Meet the young entrepreneur — Zak Marks — who has lived with a severe nut allergy his whole life (24 years) and has created a company and product — Kitt Medical — “to save lives, implement change, and create a new standard for allergy care.”
Tracy chats with event safety expert Alan Kleinfeld on #EatingAtAMeeting LIVE to learn how planners can be prepared for medical emergencies? What information can planners ask guests to provide them about any medical conditions? What falls under GDPR/HIPAA?
In this episode of Eating at a Meeting — #150 — Tracy looks back through the previous episodes to find how her guests’ answer the question, “what does a safe, sustainable, and inclusive food and beverage experience mean to them.?”
Sustainability, supply-chain issues, inclusion, community, wellness and staffing are all on the plate for attendees. The right food-and-beverage program for your event requires more than just ordering off a standard catering menu. And to “meet safe” when eating at a meeting means much more than asking about social-distancing options, staff masking and a property’s health-inspection score. Don’t get me wrong, those details are extremely important. Be sure to refer to these two checklists, “A Food-Safety Management Plan Is Essential for Your Event” and “A New World for Food-and-Beverage Events” to help you ask the right questions during your planning.…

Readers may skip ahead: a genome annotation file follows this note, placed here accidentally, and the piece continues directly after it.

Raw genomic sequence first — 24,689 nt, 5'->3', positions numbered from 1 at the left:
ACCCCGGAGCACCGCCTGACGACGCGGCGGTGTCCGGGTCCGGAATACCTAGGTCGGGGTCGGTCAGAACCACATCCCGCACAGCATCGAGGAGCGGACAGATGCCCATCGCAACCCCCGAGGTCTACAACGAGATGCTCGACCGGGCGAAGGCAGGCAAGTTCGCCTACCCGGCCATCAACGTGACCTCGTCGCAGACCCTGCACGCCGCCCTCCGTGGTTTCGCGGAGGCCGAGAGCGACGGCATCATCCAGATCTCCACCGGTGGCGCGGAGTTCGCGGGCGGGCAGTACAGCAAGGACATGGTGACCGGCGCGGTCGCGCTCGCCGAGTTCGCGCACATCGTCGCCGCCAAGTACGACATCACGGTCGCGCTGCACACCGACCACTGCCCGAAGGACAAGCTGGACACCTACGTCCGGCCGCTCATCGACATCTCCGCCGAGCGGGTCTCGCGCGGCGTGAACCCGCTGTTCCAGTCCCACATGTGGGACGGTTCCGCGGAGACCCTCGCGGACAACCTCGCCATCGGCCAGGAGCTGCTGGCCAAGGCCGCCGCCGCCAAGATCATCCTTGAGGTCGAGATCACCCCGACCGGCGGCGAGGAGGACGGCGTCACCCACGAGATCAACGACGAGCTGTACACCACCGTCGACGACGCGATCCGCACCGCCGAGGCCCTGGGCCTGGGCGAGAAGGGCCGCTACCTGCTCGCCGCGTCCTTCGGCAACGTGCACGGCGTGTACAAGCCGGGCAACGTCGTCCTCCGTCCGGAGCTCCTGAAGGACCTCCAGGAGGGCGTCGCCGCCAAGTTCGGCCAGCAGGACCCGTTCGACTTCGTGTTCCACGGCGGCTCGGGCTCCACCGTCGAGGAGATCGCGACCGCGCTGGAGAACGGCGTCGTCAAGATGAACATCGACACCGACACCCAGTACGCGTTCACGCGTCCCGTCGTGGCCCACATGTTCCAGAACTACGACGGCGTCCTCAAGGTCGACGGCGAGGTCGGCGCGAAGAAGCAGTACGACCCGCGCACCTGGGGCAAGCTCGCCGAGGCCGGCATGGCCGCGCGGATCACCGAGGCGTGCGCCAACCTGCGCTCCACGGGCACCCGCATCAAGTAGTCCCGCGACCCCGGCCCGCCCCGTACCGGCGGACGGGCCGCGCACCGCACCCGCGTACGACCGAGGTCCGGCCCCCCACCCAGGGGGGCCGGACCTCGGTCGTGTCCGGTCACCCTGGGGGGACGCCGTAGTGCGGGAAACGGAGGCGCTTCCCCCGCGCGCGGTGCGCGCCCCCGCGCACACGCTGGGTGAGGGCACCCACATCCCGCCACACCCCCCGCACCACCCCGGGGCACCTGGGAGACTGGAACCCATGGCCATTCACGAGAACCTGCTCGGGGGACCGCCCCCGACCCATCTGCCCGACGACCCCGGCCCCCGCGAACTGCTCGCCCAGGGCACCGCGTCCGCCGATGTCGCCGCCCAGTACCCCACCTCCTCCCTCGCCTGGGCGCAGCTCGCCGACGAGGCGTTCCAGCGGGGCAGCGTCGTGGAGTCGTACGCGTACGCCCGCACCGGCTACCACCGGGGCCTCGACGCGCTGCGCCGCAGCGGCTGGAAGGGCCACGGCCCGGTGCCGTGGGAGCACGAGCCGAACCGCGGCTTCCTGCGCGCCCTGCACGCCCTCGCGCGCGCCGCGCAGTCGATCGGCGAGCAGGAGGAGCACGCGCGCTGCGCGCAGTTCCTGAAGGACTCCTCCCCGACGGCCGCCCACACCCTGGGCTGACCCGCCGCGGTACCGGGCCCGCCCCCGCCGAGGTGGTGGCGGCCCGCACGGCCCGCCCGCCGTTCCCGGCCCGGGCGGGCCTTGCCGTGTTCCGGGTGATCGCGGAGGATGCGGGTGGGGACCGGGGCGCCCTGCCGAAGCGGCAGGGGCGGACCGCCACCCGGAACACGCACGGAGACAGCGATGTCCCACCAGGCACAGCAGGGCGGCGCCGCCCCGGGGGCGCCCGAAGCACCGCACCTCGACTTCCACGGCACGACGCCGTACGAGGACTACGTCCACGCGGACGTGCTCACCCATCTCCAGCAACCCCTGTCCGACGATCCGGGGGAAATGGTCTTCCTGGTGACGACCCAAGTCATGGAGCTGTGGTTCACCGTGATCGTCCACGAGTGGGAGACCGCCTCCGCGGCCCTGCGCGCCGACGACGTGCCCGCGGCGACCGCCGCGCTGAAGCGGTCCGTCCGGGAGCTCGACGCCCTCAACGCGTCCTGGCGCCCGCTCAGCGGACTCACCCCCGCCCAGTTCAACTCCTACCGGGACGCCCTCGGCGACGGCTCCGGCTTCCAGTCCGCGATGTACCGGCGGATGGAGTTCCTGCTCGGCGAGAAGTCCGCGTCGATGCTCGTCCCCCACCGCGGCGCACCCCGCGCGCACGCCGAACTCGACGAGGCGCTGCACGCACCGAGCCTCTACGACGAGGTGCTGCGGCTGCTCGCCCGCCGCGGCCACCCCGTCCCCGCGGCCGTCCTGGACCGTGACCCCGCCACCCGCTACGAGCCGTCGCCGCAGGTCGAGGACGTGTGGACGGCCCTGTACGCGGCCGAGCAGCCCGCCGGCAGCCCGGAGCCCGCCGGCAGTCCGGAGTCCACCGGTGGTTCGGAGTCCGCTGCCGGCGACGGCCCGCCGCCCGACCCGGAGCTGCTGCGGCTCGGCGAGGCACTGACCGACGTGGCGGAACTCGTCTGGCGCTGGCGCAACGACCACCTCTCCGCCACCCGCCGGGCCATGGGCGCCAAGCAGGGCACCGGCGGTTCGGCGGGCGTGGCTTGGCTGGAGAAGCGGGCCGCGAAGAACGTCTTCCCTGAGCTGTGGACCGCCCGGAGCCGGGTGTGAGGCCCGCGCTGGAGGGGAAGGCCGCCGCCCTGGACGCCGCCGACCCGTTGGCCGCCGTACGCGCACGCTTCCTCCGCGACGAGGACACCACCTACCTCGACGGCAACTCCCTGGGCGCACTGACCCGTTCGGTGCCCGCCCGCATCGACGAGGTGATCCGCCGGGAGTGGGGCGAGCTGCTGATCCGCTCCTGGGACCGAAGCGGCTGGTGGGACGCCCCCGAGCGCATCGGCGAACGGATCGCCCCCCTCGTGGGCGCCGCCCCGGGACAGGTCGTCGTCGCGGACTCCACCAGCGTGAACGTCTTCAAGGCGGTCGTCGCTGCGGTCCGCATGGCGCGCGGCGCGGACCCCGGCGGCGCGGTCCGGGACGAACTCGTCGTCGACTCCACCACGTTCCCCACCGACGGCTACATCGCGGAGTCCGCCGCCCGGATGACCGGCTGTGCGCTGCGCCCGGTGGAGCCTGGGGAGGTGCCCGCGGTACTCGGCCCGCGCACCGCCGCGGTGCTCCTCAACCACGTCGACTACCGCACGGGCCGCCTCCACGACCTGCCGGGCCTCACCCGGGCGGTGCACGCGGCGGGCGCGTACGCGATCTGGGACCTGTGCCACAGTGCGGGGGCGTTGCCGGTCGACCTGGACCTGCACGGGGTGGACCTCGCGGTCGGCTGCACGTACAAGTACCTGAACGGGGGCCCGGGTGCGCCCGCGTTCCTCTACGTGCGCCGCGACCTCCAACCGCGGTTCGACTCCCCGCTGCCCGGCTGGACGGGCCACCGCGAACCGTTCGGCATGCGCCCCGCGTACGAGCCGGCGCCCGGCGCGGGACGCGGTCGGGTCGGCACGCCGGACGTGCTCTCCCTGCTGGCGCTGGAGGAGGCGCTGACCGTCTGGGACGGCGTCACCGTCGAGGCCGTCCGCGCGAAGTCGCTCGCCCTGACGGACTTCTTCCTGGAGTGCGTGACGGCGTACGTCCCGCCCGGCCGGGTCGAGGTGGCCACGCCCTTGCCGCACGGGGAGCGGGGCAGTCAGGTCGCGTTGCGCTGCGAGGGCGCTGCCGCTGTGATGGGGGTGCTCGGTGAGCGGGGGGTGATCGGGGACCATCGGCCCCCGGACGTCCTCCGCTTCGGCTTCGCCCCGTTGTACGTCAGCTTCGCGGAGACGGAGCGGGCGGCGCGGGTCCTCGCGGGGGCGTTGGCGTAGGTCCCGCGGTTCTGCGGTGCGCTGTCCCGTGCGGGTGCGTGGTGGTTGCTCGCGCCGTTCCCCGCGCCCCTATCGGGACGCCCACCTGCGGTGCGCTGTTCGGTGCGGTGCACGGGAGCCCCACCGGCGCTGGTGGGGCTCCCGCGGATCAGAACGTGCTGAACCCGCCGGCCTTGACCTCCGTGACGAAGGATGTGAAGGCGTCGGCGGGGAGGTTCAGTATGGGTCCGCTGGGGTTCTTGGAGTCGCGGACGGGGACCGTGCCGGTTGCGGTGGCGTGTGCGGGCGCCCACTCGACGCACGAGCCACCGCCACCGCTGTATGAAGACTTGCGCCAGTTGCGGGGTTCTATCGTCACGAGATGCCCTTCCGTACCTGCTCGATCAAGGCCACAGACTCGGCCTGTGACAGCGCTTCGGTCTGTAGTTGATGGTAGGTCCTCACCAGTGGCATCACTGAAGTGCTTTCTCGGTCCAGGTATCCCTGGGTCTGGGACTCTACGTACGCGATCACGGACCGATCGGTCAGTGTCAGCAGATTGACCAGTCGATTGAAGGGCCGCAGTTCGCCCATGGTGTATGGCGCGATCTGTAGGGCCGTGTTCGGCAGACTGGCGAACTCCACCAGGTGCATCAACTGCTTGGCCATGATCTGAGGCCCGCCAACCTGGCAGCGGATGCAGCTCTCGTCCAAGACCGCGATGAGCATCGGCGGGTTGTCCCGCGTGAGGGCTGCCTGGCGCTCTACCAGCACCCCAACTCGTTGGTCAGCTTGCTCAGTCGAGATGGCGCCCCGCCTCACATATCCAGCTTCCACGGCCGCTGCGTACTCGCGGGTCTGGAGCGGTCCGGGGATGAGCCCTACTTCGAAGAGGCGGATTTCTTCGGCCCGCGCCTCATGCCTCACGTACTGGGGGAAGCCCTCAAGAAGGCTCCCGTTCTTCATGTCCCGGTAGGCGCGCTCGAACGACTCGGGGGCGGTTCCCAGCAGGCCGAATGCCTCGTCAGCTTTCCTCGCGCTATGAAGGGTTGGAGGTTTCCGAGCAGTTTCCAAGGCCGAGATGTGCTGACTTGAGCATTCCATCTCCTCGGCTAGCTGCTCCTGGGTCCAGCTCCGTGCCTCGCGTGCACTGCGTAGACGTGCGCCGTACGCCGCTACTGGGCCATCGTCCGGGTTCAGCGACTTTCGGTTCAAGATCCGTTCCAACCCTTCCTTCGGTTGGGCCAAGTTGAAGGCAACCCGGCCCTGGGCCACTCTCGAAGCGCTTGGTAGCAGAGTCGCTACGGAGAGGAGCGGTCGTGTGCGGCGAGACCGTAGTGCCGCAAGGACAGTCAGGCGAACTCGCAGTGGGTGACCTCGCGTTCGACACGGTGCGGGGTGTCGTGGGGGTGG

Together (and separately) Caroline Benjamin and Jacqui McPeake share their passion for food allergens and intolerance awareness of across the food industry.
In this Food Allergy Awareness Week episode, Tracy chats with Amanda Warren about the most difficult experience after being diagnosis with Alpha Gal Syndrome and the priorities she thinks could make the greatest impact around alpha gal, RIGHT NOW?
Tracy and Francine Shaw, Savvy Food Safety, discuss how to be savvy with food safety, its importance to everyone, and what are the most typic food safety violations.
How Stew for a Cold Day Became a Lesson in Label Reading Today the weather in New Bern, N.C., is a bit nasty — rainy and cold. To beat the dank and dreary day, my mom decided to make some stew, a comfort food she has made for as long as I can remember. It is a delicious dinner that would warm our bodies and our souls — as is only right for a home-cooked meal made by mom. When I went into the kitchen to make lunch, I noticed she had already cut up the potatoes and carrots…
People don’t eat or drink at events for a variety of reasons: food allergies, religious, moral, personal, disability, pregnancy, mental health, etc. Learn from Haley Moss, a person with a neurodiverse development disorder.
Food safety expert Heather Landex shares ways meeting professionals and food service providers can create more inclusive dining experiences so everyone can eat.